As mentioned in our definition, growth hacking has a holistic impact on an organisation. It stems from the organisational culture, gets re-enforced by the company’s vision and goals, is actualised by concrete, hands-on activities, and drives business results and revenue. Growth hacking is both a mindset and a proven way of conducting performance-driven business. Essentially, it brings about monetary (direct) and non-monetary (indirect) business outcomes. All actions are guided by higher-level business goals that all growth team members acknowledge and strive to fulfil in practice.
Growth hacking places the customer at the center of all work. By doing so, growth hacking is a powerful way of seeking revenue growth — either through acquiring new customers or strengthening the relationship with existing customers. Herein, a multitude of tactics can be employed depending on the client stage, including A/B testing, search engine marketing (SEM), social media marketing (SMM), or marketing automation (MA). Refer back to our growth hacking model for marketing for further details on the optimisation of the growth hacking funnel.
A growth owner is a process-driven, analytical, creative, T-shaped individual with soft skills. The role of a growth owner is to identify new business opportunities, guide and continuously prioritise growth ideas (a list of items called the backlog), and ensure that all stakeholders are heard along the way.
Especially in the context of ecommerce, the extended role of a growth owner involves talking with development, design (UI/UX, visuals), content, marketing, and other teams: bringing all separate streams together to form a a single entity, where everybody speaks the same language and works towards a shared goal.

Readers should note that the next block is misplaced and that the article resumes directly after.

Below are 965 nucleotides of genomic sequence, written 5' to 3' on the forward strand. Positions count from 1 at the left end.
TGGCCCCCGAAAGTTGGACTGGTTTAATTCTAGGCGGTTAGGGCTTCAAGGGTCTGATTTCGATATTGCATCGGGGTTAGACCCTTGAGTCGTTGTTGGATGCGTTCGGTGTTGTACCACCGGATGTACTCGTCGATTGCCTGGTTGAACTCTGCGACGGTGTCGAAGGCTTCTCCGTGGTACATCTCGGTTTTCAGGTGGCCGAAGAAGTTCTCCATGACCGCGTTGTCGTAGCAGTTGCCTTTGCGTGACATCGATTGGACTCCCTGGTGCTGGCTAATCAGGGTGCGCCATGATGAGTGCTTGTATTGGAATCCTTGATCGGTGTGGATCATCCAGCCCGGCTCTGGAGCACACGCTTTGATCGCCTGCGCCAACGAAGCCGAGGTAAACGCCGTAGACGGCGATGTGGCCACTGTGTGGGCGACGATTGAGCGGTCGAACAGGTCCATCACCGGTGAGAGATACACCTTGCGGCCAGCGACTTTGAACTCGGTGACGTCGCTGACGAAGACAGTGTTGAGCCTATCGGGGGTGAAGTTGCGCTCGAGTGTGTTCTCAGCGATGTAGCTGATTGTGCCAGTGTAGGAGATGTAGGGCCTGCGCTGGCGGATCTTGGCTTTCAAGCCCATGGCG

Thus, a growth owner not only strives to identify bottlenecks for digital sales, but also works on increasing collaboration throughout the entire sales funnel. Moreover, a growth owner ensures that fast-paced, customer-oriented, data-driven growth hacking methods and a minimum viable product approach (MVP) are followed in order to gather instant feedback and eventually bring about rapid growth in sales.
As growth hacking strives to produce both tactical and strategic results, it should be considered as an integral part of the entire organisation and other functions. These functions, to name a few, may be IT, marketing, and business development. Essentially, a growth owner should be the glue holding the different units together — and even better, converges different business units to avoid a siloed approach altogether.
Equipped with data, a growth owner can make or provide justified recommendations and business insights to top management.
The pursuit for growth becomes central to a company, when a product-market-fit has been established. In other words, there’s a fine line in getting into growth hacking mode too early in the development process of a new service or start-up. Whereas a growth mindset should be prevalent from the very first stages of service development, actual growth hacking activities and its fruits are best to be reaped only after proven initial customer validation and market traction.
Growth hacking introduces a systematic, cross-functional way of working and enabling growth. It involves looking at an identified problem or bottleneck from various viewpoints, gathering feedback, and iterations in order to find the best possible way forward. Fundamentally, building, measuring, and learning through small growth experiments or “sprints” becomes a common way of conducting business. Typically, this type of approach is needed, when a company faces challenges, such as the launch of a new product, service, channel, or market, stagnancy in sales, increased sales targets, lack or ambiguity of growth means, and the need to rapidly justify growth opportunities or change daily working practices.
Growth hacking allows for rapid reaction times, feedback, decisions, and results. It can help the company overcome certain struggles, such as IT, marketing, business unit-specific, or process and IT architecture related challenges. Growth hacking — in the best case — provides answers to some of the very fundamental questions and problems undermining a company’s growth, such as release cycles, DevOps, new software, control, budget, commercialisation, customer lifetime value, and core operations.